Cirrhosis is a chronic disease in which scarring occurs in the liver and causes permanent damage. The scarring prevents the liver from working properly. It can eventually lead to liver failure. Many patients have no signs or symptoms until their liver is badly damaged.
Cirrhosis is caused by a variety of diseases, including the hepatitis B and hepatitis C viruses and alcoholic liver disease. Serious medical complications can happen as a result of cirrhosis.
People with cirrhosis may experience fatigue, nausea and pain in the abdomen, dark stools, swelling in the abdomen and legs, easy bruising and confusion. If you have these symptoms, you should seek medical attention as soon as possible.
If you are diagnosed with cirrhosis, it is very important to make an appointment to see a hepatologist, a medical specialist trained in diseases of the liver, as soon as possible. The treatment of cirrhosis can be complicated, may involve a variety of medications and procedures¬--and evaluations by different specialists. The multidisciplinary team at our Liver Center includes hepatologists, interventional radiologists, nutritionists and social workers, who work to coordinate your care. Depending on your condition, there are several treatment options that might include a paracentesis to remove fluid in your abdomen or an endoscopy to detect the presence of abnormal, enlarged veins. If you have cirrhosis and are vomiting blood, have a fever, feeling sick in general, or experience any other medical emergency, please visit your local hospital immediately.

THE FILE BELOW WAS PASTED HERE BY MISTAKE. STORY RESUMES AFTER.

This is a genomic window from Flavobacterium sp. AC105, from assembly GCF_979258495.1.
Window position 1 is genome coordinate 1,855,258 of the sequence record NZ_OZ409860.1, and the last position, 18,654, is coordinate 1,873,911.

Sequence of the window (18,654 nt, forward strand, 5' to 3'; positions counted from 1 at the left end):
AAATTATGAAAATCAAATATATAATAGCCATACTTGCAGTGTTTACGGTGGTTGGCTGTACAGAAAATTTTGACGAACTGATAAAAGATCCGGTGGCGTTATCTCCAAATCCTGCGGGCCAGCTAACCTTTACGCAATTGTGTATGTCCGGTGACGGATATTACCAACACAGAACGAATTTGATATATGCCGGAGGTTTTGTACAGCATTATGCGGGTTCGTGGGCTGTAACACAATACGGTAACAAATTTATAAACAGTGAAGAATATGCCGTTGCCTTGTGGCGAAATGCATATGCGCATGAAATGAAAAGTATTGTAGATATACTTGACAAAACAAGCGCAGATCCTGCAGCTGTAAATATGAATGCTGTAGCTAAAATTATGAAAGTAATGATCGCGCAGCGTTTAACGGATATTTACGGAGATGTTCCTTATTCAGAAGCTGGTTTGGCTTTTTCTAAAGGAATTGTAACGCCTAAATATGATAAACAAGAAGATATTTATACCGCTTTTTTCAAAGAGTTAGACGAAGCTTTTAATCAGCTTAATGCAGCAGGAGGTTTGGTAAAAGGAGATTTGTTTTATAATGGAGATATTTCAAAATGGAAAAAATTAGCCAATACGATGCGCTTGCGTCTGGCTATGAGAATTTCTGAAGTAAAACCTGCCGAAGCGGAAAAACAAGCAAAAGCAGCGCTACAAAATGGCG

Programs + Services
Tuft's Center for Liver Disease specializes in treating liver disease, such as cirrhosis, fatty liver, viral hepatitis, primary biliary cirrhosis and primary sclerosing cholangitis.
More information about programs and services
Research + Clinical Trials
You are being invited to consider participation in a clinical research study for patients with cirrhosis caused by nonalcoholic steatohepatitis (NASH) This study involves research and is conducted to determine the safety and efficacy of a new investigational drug called aldafermin (previously known as NGM282
More information about research and clinical trials